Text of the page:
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15th November 2023

Garms for good: Fast-growing phenomenon Charity Super.Mkt arrives in Manchester this autumn

Charity Super.Mkt is the first of its kind in the UK, a multi-charity supermarket which is being hosted in MediaCity until December 13
Garms for good: Fast-growing phenomenon Charity Super.Mkt arrives in Manchester this autumn
Credit: Anna Hindmarsh @ The Mancunion

On November 2, Charity Super.Mkt set up camp in MediaCityUK and will be stocking its rails with curated second-hand looks until December 13. This is the UK’s first-ever multi-charity supermarket and it has never been to Manchester before.

This charity initiative is aimed at young people in the hopes of promoting sustainable shopping habits and circular fashion. It typically chooses locations like MediaCityUK and has previously taken place in Brent Cross Shopping Centre, both of which are hotspots for fast-fashion shoppers. The aim of this is to situate second-hand clothing where people already are, rather than people having to go out of their usual shopping spots to find them. 

It also highlights the benefits of charity shopping, as it’s located in the midst of highly-priced high street chains. Charity Super.Mkt demonstrates a contrast in the cheaper pricing and uniqueness of the charity second-hand rails. Shoppers are likely to be drawn into rummaging through the rails all day, rather than spending much more money for something much less original in a fast-fashion shop.

It is the brainchild of fashion designer Wayne Hemingway who co-founded the brand Red or Dead, and Maria Chenoweth, the CEO of sustainable clothing charity TRAID (which is my favourite charity shop!). They began by selling at The Classic Car Boot Sale, and together they’ve crafted a way to level up second-hand shopping, launching their first shopping centre pop-up earlier this year in January 2023.

On arrival, the pop-up was packed from wall to wall with colourful rails of clothing from charities including All Aboard, Age UK, Havens Hospices, and St Vincent de Paul Society, as well as community donations. It felt like one long high street packed into a treasure trove of rails.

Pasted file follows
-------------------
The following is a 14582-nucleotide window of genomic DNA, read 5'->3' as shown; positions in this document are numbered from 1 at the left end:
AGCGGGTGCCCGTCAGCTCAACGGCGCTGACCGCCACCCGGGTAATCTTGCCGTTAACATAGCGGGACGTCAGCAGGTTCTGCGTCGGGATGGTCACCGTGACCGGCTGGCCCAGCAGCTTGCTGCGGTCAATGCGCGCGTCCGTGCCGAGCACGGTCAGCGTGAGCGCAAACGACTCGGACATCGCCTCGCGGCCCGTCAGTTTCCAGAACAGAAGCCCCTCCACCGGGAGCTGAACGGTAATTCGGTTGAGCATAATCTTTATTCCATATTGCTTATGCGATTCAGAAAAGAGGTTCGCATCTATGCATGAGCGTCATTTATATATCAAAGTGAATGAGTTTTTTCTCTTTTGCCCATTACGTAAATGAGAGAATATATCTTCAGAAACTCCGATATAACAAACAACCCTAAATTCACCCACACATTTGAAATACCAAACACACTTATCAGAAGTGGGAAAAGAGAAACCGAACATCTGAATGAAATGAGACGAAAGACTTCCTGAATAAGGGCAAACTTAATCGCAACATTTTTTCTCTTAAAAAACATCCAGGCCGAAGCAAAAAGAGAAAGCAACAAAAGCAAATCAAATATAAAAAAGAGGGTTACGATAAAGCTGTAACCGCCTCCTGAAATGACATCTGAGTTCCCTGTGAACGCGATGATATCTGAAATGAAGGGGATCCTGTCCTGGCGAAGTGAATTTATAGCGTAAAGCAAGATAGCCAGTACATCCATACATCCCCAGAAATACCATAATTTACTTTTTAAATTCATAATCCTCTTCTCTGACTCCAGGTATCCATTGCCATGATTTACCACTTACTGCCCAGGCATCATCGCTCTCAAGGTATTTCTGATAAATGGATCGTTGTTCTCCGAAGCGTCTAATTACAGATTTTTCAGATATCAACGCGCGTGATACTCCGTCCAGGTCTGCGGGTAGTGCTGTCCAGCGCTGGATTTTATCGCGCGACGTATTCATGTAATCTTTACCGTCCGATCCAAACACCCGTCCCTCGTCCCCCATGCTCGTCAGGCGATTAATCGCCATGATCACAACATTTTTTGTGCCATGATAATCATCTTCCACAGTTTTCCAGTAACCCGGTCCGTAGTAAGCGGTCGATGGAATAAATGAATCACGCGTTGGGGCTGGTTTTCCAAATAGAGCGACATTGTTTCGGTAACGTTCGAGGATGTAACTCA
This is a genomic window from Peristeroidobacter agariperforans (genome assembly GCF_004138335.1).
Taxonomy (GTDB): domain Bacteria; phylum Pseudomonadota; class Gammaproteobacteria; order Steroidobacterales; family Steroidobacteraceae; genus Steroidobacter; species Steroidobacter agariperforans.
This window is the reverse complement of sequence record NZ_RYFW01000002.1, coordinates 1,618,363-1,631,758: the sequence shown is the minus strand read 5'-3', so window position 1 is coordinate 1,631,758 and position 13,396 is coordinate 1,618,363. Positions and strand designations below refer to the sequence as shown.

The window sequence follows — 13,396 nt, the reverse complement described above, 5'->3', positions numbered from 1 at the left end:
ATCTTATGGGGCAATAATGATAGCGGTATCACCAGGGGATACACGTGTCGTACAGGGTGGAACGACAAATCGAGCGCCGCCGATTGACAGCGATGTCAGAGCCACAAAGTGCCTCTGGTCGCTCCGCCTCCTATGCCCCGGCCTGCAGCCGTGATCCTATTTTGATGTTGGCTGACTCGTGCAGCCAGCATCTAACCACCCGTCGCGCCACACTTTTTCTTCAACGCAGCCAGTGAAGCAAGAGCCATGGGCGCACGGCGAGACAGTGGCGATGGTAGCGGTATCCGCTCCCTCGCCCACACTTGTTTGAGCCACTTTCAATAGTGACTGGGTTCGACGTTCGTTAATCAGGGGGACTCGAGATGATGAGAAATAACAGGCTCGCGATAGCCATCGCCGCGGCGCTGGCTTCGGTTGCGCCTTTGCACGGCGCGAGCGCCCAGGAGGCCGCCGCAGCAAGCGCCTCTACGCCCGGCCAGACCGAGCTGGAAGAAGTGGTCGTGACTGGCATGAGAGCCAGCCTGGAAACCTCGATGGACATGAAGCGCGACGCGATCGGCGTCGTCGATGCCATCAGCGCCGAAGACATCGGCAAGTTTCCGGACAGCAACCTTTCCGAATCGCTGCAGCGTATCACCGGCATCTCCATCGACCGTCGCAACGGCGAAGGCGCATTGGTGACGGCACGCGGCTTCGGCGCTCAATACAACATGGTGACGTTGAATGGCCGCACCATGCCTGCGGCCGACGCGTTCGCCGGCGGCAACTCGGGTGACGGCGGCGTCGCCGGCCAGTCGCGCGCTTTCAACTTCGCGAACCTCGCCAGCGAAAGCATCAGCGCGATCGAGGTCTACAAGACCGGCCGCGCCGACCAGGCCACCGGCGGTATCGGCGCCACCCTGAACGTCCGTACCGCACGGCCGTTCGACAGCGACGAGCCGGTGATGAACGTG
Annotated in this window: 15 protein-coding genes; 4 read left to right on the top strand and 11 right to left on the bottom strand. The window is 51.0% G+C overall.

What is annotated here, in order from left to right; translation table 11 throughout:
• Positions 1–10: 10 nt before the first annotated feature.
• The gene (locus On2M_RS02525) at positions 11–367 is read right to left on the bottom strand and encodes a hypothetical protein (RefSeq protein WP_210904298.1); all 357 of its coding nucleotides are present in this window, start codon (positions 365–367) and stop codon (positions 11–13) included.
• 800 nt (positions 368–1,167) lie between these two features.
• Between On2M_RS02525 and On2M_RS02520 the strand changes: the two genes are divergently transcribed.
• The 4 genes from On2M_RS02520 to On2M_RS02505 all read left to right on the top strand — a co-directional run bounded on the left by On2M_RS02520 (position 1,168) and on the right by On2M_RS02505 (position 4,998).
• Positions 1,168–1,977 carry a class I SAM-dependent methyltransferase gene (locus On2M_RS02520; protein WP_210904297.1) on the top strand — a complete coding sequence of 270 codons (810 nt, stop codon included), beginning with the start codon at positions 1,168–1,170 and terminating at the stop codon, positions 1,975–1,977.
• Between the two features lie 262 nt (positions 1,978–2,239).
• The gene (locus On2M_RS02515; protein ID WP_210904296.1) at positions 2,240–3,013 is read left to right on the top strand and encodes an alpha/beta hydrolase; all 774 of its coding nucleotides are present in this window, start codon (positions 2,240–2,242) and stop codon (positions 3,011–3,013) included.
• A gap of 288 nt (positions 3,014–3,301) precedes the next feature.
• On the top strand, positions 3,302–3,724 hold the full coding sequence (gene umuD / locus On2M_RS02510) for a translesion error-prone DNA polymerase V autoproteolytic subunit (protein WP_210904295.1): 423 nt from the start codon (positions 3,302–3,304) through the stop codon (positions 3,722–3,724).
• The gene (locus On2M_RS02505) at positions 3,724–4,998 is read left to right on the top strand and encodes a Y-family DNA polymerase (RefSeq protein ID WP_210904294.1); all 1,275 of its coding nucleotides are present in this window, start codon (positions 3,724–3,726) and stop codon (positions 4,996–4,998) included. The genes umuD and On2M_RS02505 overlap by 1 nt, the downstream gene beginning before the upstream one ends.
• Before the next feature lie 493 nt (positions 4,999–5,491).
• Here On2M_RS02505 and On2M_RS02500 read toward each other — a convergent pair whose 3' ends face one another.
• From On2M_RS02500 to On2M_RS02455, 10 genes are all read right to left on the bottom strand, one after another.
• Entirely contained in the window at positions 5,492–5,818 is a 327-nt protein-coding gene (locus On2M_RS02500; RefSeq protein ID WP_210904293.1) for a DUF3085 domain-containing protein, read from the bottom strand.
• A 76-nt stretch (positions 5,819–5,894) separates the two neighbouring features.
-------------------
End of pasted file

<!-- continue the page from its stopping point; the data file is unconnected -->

Credit: Anna Hindmarsh @ The Mancunion

Despite the charity supermarket being aimed at young people, looking around there were shoppers of all ages and the rails reflected a vast diversity of sizes, styles, and prices appealing to all genders. From personal experience at other second-hand pop-ups that claim to be ‘curated’, this diversity of style and sizes can be hard to come by. A lot of the time pop-ups like this will only stock ‘trendy’ pieces for smaller sizes which only appeals to a small group of shoppers.

However, these rails had everything, which was something I really appreciated. It was for everyday shoppers and day-to-day fashion. It really made sure to send the message that second-hand shopping is for everyone and can be great for everyday looks as well as striking one-off vintage finds.

The types of brands available ranged from lower-end clothing like Pretty Little Thing and H&M to more high-end like D&G. It gave the impression that the clothes were compiled with the intent of encouraging people to buy their usual wardrobe but second-hand, sending the message that there’s no need to deviate from your usual styles and favourite brands to shop sustainably.

Based on this I would say that it’s not somewhere to go if you’re looking to rummage through really unique and vintage pieces, because the majority of the rails are everyday clothing essentials from high street brands.

The pop-up was very well thought out and lots of effort had been put into creating a memorable experience while shopping. There were decks set up so that people could shop to music and the walls were decorated with colourful adverts. These are all features you would rarely find in a local charity shop on the high street, so it made the shopping experience feel more like a boutique.

As mentioned, this is happening in the era of the major popularisation of second-hand shopping. There has been an increase in Depop and Vinted users, and The Guardian reports that “Charity shops experienced an 11% rise in sales in the three months to the end of September, according to the Charity Retail Association, while Oxfam said sales rocketed by 40% in the run-up to Christmas as shoppers turned to their local high street for sustainable presents.”

There have been lots of similar initiatives to this one, such as companies like LoveNotLandfill which advocates for similar causes, but most of these pop-ups tend to be in London. It’s great to see that Charity Super.Mkt is beginning to make its way across the UK.

As a student, charity shopping is a good way to go as it’s budget-friendly and eco-friendly, so essentially guilt-free!

This new pop-up is open in MediaCityUK until December 13. If you’re in need of some new winter essentials that won’t break the bank, then this is a great place to go treat yourself after a long day of studying.

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